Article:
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LADIES AND GENTLEMEN, Friends and Fellow Members of the Social Circle :-To-night is Emerson's,


Alone on his dim heights of song and dream

He saw the dawn, and of its solace told.
We on his brow beheld the luminous gleam
And listened idly, for the night was cold.

66 Then clouds shut out the view, and he was gone,
And though the

way is dubious, dark the night,
And though our dim eyes still await the dawn,

We saw a face that once beheld the light.” This is the third time - and the third time never fails - that the ladies have attended a meeting of the Social Circle. The first occasion was at the Centennial of the Circle, the second was on a summer evening later, and to-night we have a majority of the fair sex with us. I am very glad to be able to present to you the President of the foremost women's college, the daughter of an especial friend of Emerson - Miss Hazard, of Wellesley College.


MR. CHAIRMAN, and Members of the Social Circle :-I am sure it is a great honor to be accounted a member of this Social Circle for this one evening,

an honor which I prize very highly. I must say, when your Chairman of the day asked me to come here and say a word, I feared that I should be what Mr. Emerson would call "an unauthorized talker." But I have the authority, not only of the kind invitation of your Chairman, but what Mr. Emerson would recognize as the true authority - the authority of the affection and gratitude which I have — which all women must have — for the work which Mr. Emerson did for women as well as for men. It seems to me that that splendid message of the dig. nity of the person and of the worth of personality which he preached and was the preëminent example of — that message which he spoke to all young men and young women comes with an especial force to the young women of to-day. When we think what New England was one hundred years ago, how it was truly a provincial New England, England connected with the mother country by the closest ties, but still connected only with the mother country and not with the great world currents, we also think of what Mr. Emerson did in widening that connection, in making the connection with the whole of German literature, with the revival of the study of Dante, and with all of those other currents of literature which have enriched our lives, and flow from his preaching and his awakening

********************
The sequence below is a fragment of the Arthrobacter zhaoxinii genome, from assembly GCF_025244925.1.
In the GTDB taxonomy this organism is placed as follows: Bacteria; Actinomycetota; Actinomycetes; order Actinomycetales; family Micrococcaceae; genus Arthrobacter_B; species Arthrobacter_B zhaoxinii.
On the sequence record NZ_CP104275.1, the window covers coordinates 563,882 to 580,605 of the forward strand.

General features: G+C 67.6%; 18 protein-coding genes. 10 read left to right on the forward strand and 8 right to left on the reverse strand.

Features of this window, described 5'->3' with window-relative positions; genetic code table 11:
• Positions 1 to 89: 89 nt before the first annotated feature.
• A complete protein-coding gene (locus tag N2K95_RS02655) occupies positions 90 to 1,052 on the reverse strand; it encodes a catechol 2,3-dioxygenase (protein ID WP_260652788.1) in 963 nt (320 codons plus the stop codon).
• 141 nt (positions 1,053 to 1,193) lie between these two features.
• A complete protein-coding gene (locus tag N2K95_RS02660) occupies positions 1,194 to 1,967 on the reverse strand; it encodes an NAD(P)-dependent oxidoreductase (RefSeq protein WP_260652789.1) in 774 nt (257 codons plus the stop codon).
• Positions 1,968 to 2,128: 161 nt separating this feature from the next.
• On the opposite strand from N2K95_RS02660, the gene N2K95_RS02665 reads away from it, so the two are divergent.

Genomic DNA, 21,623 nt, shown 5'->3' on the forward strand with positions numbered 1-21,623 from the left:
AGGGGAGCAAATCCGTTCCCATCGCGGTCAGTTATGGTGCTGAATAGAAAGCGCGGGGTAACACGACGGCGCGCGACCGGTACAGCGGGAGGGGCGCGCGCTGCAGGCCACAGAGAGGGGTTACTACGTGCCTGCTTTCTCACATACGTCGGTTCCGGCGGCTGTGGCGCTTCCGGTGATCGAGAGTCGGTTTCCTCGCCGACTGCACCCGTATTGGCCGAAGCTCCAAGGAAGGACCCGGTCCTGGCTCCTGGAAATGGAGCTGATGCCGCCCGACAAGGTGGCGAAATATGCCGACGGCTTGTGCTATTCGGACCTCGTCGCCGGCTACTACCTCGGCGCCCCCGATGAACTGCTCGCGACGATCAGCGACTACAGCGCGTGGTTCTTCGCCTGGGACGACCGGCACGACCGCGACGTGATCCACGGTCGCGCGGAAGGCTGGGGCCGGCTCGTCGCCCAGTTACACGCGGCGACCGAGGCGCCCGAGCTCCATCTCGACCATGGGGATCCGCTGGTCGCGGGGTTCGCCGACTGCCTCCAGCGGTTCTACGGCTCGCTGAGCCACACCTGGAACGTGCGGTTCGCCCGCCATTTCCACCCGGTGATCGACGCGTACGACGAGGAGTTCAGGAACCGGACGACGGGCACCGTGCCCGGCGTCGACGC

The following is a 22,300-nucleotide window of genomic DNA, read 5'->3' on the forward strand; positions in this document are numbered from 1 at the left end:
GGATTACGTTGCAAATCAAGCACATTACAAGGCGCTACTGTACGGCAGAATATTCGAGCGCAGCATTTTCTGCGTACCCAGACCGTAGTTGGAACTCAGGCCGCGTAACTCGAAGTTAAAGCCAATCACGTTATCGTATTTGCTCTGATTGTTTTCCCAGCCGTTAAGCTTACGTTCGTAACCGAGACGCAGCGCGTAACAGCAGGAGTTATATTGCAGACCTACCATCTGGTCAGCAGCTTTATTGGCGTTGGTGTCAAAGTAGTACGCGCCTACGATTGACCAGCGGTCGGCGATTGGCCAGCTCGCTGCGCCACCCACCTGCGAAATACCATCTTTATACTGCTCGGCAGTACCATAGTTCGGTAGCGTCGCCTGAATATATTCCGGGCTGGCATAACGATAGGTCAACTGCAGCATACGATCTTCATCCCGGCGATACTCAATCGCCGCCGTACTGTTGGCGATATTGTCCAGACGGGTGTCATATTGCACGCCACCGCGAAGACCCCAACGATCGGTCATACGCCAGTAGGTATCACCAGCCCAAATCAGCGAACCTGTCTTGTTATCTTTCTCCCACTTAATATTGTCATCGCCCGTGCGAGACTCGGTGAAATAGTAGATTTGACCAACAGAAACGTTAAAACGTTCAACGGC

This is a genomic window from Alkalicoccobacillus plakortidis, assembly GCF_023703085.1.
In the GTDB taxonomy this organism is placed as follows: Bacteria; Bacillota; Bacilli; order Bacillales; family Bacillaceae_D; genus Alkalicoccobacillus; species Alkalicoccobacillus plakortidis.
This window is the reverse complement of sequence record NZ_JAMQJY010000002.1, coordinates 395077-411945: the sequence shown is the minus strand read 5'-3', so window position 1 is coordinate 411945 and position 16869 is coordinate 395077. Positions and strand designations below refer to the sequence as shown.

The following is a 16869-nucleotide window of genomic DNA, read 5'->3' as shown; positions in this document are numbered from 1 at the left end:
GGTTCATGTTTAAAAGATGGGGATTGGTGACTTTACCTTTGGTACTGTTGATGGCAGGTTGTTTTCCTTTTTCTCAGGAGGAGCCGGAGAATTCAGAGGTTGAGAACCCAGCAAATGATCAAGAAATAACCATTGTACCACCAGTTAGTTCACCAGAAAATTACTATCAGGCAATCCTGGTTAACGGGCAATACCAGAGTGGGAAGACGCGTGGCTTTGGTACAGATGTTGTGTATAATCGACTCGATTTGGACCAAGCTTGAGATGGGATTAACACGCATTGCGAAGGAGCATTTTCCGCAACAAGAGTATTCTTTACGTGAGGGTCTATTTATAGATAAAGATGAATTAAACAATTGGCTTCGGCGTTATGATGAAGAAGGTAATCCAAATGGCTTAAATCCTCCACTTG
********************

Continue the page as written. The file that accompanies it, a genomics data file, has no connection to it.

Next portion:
The dignity which he gave to the individual with his call to awake and arise — this splendid call to per

a New

he says,

sonality - sounded not only for men but for women. “The whole realm of history and biography,"

“ is to increase my self-respect. Then I venture; then I will also essay to be.” And it was to what has been called the misrepresented and neglected sex that this call came with perhaps especial emphasis. It was a call to service. There were many women who were content with their daily round of duty, who found in it certainly all the room they could ask for self-denial; but the call to awaken to their own personality, to a conception of the worth of their own souls and the right that they had to live their own lives, - this call came with an especial force, as it seems to me, to the women of his day. We hope we have learned the lesson. There were some who carried the lesson farther than he ever intended, perhaps, but that call was a call which has aroused all that is best in the women of our land. Mr. Emerson himself, in his own beautiful and gracious life, in his association with women, recognized what the place of women could be in society and in the world. They had been too long merely pretty playthings. The young girl who ruled with an arbitrary authority for a brief hour, and then was consigned to household cares, too often as a housekeeper rather than as a companion of her husband - all that Mr. Emerson saw, and in his own life showed how it need not be. The value of his women friends, the value of the women of his own household, he cher